A friend of mine had me watch Singin' in the Rain
the other day, and while I didn't particularly enjoy it, the song the characters sing after they realize they've stayed up all night talking has been stuck in my head on and off ever since.Good mornin', good mornin'.. it's great to stay up late..
Anyways. I feel as if I have arisen from a long and sometimes terrifying dream. There were dragons, and zombies, cat-people and lizard people. Yes, I've been playing Skyrim pretty much non-stop in my free time since I caved and bought it sometime in January. The days became fuzzy and I'm not quite sure where or when I am yet, but I imagine I'll come around soon. I'm not finished with it and I intend to play more, but I do miss crafting and writing and seeing sunlight and my boyfriend.
Right now, though, I want to tell you about my Chinese class. Yes, Chinese. I'm taking a little two-week intro to the Chinese language, and I have to say that it is an absolute blast. I'm really enjoying learning about the culture and geography, but I can't decide if my level of fun is based entirely on the language, or is partially due to the novelty of learning a language other than Korean.
For reasons almost unrelated to the language, though, it's been an eye-opening experience. You'd think that being in the military would expose you to all sorts of people and viewpoints and really broaden your horizons, right? Not so much. With a few notable exceptions, most military folk can be categorized as neat, health-conscious-ish (if only because it makes PT less painful), patriotic-ish, and in general right-wing-ish. This is at least true during training, and I have to caveat this by saying that there may also be some bias towards the intel fields, as I still haven't and probably never will interact with military folk outside of my career field.
Either way, I'm meeting some really
new people in my class.
First is an older woman who I suspect may be either slightly illiterate (is illiteracy a spectrum or a binary thing?) or perhaps dyslexic. We've gone over pinyin (the Chinese romanization system) every day for a week now, repeating the sounds over and over again as we look at the letters that represent them, and she still can't get it. Even something as simply as "ne" being pronounced "nuh", she'll sometimes say "neh" or even "ha" for some reason I haven't fathomed yet. Possibly because she's remembering "ni hao" from earlier in the dialogue that we're reading, but still. I've even asked her if she's much of a reader and she says she used to be, but doesn't have much time for it now. She could be lying, I don't know. I just can't figure out how her brain works that she doesn't pick this stuff up. She doesn't seem unintelligent-- in English she gets along just fine, so I don't know.
Next is another older woman who wears cat sweatshirts to class every day. I look at her and think, "there but for the grace of a gym-rat boyfriend in college go I". She loves her cats way better than people, has given up meat and seafood because she doesn't like animals dying, but also hates vegetables, therefore ends up eating pizza almost every night. She scares me because that could have been me if I hadn't developed an intense aversion to stagnation and unhealthy living while in college. She also doesn't seem like she really wants to be there. She makes no attempt at speaking with tones, speaks very quietly when called on (not in a shy way, just in that tone of voice that implies no effort whatsoever), and in general seems more concerned with making sure we take all of our breaks on time than with learning anything.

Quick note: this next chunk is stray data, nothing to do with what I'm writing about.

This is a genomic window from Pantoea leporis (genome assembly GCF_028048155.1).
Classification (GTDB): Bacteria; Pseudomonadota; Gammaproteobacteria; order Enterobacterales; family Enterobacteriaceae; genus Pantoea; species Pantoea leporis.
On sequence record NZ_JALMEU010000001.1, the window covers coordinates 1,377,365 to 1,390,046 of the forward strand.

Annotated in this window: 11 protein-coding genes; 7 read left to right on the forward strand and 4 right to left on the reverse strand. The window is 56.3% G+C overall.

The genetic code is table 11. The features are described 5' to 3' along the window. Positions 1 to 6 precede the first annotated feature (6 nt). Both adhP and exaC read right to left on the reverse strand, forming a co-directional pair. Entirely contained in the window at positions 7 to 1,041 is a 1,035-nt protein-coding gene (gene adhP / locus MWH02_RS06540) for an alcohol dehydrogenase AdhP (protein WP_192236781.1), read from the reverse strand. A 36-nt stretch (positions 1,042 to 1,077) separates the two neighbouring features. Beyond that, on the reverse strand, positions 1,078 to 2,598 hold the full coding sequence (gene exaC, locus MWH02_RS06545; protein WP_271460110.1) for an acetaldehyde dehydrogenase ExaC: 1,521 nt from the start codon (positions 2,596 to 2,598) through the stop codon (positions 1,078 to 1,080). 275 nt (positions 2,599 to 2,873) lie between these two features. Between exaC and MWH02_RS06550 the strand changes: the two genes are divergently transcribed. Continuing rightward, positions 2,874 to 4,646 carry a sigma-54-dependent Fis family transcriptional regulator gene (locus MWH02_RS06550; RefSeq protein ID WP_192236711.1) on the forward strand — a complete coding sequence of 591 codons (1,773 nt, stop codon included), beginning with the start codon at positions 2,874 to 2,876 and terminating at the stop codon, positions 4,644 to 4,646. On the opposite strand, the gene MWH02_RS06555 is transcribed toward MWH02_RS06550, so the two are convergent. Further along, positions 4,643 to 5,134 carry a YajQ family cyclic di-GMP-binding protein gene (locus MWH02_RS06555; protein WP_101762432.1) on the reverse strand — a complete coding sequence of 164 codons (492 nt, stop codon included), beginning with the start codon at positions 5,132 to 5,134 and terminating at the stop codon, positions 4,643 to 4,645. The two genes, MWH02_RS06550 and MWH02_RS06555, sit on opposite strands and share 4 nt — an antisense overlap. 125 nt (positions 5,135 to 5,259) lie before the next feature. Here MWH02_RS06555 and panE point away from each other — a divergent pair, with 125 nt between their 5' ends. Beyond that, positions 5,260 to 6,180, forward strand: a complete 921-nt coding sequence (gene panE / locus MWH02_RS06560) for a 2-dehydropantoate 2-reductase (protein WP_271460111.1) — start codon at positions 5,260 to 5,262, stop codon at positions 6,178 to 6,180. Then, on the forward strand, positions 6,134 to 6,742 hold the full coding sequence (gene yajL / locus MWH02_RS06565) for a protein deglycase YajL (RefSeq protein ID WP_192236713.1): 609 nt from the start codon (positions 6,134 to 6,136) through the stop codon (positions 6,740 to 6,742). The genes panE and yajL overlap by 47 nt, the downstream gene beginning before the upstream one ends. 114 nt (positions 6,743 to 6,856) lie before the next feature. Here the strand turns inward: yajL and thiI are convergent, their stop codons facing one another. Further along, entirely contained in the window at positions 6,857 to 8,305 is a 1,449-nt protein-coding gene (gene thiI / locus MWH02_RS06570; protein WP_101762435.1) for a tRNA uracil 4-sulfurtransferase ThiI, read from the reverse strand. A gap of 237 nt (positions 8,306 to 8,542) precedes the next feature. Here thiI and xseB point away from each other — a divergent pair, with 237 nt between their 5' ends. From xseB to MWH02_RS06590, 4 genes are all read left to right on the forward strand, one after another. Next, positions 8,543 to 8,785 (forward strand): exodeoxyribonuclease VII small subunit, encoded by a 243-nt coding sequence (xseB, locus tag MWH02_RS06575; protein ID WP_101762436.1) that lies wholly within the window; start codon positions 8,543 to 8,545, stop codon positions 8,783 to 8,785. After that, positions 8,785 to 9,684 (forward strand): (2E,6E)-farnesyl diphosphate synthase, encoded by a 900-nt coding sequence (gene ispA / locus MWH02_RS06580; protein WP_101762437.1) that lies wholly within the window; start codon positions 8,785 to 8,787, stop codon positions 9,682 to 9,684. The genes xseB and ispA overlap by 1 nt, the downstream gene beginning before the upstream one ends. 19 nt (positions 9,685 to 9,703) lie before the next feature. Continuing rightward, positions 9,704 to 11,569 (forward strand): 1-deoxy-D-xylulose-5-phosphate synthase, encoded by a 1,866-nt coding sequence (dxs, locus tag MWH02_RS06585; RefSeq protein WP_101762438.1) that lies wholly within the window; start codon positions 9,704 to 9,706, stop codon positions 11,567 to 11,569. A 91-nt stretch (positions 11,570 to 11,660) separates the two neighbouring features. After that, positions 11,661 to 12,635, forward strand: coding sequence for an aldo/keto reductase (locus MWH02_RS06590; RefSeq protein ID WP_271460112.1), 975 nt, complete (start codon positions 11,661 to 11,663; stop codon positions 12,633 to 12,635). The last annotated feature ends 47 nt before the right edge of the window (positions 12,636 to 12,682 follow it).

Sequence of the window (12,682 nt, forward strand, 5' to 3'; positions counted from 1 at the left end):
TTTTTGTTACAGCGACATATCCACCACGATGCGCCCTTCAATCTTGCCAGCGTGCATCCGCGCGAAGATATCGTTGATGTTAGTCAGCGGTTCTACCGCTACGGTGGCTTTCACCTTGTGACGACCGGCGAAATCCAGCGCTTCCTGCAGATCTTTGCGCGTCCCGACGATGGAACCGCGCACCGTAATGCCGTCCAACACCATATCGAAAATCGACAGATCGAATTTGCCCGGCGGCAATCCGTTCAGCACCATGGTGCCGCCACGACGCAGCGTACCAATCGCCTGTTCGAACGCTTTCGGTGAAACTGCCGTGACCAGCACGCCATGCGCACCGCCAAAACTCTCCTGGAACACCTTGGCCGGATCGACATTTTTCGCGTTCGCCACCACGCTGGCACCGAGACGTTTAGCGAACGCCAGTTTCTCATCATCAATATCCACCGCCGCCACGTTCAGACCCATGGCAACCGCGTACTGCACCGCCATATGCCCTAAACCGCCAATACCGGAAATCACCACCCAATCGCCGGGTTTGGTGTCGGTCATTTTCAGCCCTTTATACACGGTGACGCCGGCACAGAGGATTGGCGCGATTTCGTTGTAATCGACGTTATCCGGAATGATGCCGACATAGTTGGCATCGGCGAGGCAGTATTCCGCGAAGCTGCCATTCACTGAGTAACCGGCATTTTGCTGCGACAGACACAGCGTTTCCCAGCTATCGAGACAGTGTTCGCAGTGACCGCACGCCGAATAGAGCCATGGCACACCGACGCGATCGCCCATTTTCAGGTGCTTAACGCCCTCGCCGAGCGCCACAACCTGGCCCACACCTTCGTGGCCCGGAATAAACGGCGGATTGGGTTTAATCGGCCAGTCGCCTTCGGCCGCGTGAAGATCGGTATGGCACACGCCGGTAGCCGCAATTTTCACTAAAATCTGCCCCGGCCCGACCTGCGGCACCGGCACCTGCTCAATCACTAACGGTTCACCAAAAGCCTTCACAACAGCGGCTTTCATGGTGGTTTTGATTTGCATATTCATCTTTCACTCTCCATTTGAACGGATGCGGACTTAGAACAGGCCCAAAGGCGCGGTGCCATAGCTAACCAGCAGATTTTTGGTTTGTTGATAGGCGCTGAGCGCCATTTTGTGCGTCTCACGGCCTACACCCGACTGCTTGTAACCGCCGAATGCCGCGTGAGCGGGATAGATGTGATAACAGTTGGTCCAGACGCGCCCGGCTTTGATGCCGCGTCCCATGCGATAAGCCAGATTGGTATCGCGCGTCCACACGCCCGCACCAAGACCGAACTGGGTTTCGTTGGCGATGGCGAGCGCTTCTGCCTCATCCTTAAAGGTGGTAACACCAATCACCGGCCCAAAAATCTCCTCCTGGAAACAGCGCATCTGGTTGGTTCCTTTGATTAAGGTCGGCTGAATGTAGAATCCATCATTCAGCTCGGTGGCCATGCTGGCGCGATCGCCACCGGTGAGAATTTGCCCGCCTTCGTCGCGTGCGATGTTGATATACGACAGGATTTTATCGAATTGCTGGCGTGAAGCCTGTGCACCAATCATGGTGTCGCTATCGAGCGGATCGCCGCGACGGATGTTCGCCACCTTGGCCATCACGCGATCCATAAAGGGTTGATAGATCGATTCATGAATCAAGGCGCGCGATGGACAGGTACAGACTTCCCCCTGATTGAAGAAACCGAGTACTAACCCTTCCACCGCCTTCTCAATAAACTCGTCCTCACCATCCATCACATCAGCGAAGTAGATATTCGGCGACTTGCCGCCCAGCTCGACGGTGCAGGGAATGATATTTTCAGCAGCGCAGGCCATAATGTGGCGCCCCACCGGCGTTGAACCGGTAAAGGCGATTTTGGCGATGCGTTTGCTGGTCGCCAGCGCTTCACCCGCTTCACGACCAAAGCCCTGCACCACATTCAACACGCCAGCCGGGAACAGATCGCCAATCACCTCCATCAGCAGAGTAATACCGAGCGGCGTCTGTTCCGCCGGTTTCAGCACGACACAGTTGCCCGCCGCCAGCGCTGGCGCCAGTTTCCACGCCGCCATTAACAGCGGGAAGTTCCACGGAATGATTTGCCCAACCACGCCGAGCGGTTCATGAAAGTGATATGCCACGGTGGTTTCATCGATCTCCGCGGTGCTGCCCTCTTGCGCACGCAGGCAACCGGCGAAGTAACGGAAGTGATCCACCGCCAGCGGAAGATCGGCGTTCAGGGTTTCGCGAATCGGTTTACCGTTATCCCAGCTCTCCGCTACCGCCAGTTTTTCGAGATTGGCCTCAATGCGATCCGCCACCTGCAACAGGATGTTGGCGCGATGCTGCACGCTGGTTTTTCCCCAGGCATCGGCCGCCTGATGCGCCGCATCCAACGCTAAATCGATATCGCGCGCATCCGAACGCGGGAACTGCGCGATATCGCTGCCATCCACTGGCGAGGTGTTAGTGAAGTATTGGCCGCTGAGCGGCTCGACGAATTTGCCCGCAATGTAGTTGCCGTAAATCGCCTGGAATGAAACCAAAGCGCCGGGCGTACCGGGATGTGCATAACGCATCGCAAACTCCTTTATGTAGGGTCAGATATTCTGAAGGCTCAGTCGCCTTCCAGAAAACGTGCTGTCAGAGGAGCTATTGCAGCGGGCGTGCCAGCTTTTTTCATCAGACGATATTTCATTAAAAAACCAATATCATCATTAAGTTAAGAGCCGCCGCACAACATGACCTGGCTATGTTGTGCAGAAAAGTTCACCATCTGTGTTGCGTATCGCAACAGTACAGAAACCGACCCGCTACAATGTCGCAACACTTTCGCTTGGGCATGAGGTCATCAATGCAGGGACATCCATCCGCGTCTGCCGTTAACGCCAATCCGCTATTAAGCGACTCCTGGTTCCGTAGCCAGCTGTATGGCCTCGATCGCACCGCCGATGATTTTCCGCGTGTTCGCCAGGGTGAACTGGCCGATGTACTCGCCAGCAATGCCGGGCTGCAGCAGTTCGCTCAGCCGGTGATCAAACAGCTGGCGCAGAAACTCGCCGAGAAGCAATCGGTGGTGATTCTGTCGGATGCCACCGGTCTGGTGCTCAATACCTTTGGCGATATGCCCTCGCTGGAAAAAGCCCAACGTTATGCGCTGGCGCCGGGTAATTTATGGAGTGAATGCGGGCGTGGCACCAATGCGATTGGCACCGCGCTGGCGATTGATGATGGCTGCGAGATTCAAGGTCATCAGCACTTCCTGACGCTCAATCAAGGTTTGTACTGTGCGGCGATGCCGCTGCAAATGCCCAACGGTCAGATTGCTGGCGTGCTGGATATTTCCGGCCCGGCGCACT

The character that drives me nuts, though, is a guy who almost perfectly embodies the Sad Nerd
archetype. He's very outspoken about his opinions, asks odd and oddly-timed questions in class, blinks furiously when speaking, engages in obnoxious self-deprecation, and I hate to say it but he has this way of existing
that just makes me want to shake him and tell him to grow a backbone and stand up straight and stop being so goddamn sad. It's not even that he's particularly sad emotionally, it's just sad watching him. It's hard to say. He makes references no one gets or wants to admit to getting, and he's got that particularly aggressive conversation style that I've noticed a lot of "intel" type people having. I don't know if it's that I was raised in the South, and we're generally polite (until we're not) and willing to make conversational concessions. Things like conceding that a particular book or movie wasn't to one's taste, that perhaps there is a difference of opinion among the speakers, that sort of thing. This gent, and others like him, see conversation as a sort of competition (see also: nerds and penis measuring at D&D and other gatherings) where they're trying to score points on the other person. It makes talking to them exhausting and extricating oneself from the conversation difficult if not extremely painful.
I'm trying very hard not to be judgmental of the people in my class, especially where it comes to language skills, but it's more difficult than I like to admit. It's worse because I'm convinced that I'm not doing anything special but paying attention and maybe some pattern-matching. When the teacher tells me that "ao" makes the "ow" sound, I expect that it doesn't take but one or two repetitions for that to stick and I can't understand why it wouldn't. Especially when you know of such things as Mao Zedong, Laos, Daoism.. That sound pops up everywhere and there's no reason why you shouldn't be able to remember that when confronted with it twice in a ten minute span.
That turned into way more of a rant than I intended, but I suppose that's a side-effect of having a journal to write in. Shit bothers me, yo.